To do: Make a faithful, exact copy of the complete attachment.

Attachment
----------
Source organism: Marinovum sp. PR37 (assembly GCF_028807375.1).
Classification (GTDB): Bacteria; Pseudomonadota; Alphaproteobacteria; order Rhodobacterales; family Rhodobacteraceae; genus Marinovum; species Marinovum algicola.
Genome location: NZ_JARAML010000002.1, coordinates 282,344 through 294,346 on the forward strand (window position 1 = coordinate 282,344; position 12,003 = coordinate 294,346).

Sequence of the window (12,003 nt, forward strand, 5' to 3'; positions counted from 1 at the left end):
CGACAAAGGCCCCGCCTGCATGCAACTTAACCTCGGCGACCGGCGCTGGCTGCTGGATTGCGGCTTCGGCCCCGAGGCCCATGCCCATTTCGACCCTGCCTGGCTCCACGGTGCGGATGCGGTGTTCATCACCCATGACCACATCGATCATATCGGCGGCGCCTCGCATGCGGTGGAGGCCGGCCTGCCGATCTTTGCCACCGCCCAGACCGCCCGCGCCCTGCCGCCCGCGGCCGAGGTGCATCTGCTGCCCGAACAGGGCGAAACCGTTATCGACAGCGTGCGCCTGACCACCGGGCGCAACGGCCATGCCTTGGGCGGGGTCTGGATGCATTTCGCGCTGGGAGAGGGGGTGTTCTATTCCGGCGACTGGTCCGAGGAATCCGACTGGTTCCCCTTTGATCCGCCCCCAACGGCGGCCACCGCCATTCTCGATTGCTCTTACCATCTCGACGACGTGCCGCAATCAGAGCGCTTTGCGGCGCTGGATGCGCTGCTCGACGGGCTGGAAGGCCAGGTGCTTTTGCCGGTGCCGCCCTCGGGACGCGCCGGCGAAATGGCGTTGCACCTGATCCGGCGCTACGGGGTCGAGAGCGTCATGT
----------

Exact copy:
Source organism: Marinovum sp. PR37 (assembly GCF_028807375.1).
Classification (GTDB): Bacteria; Pseudomonadota; Alphaproteobacteria; order Rhodobacterales; family Rhodobacteraceae; genus Marinovum; species Marinovum algicola.
Genome location: NZ_JARAML010000002.1, coordinates 282,344 through 294,346 on the forward strand (window position 1 = coordinate 282,344; position 12,003 = coordinate 294,346).

Sequence of the window (12,003 nt, forward strand, 5' to 3'; positions counted from 1 at the left end):
CGACAAAGGCCCCGCCTGCATGCAACTTAACCTCGGCGACCGGCGCTGGCTGCTGGATTGCGGCTTCGGCCCCGAGGCCCATGCCCATTTCGACCCTGCCTGGCTCCACGGTGCGGATGCGGTGTTCATCACCCATGACCACATCGATCATATCGGCGGCGCCTCGCATGCGGTGGAGGCCGGCCTGCCGATCTTTGCCACCGCCCAGACCGCCCGCGCCCTGCCGCCCGCGGCCGAGGTGCATCTGCTGCCCGAACAGGGCGAAACCGTTATCGACAGCGTGCGCCTGACCACCGGGCGCAACGGCCATGCCTTGGGCGGGGTCTGGATGCATTTCGCGCTGGGAGAGGGGGTGTTCTATTCCGGCGACTGGTCCGAGGAATCCGACTGGTTCCCCTTTGATCCGCCCCCAACGGCGGCCACCGCCATTCTCGATTGCTCTTACCATCTCGACGACGTGCCGCAATCAGAGCGCTTTGCGGCGCTGGATGCGCTGCTCGACGGGCTGGAAGGCCAGGTGCTTTTGCCGGTGCCGCCCTCGGGACGCGCCGGCGAAATGGCGTTGCACCTGATCCGGCGCTACGGGGTCGAGAGCGTCATGT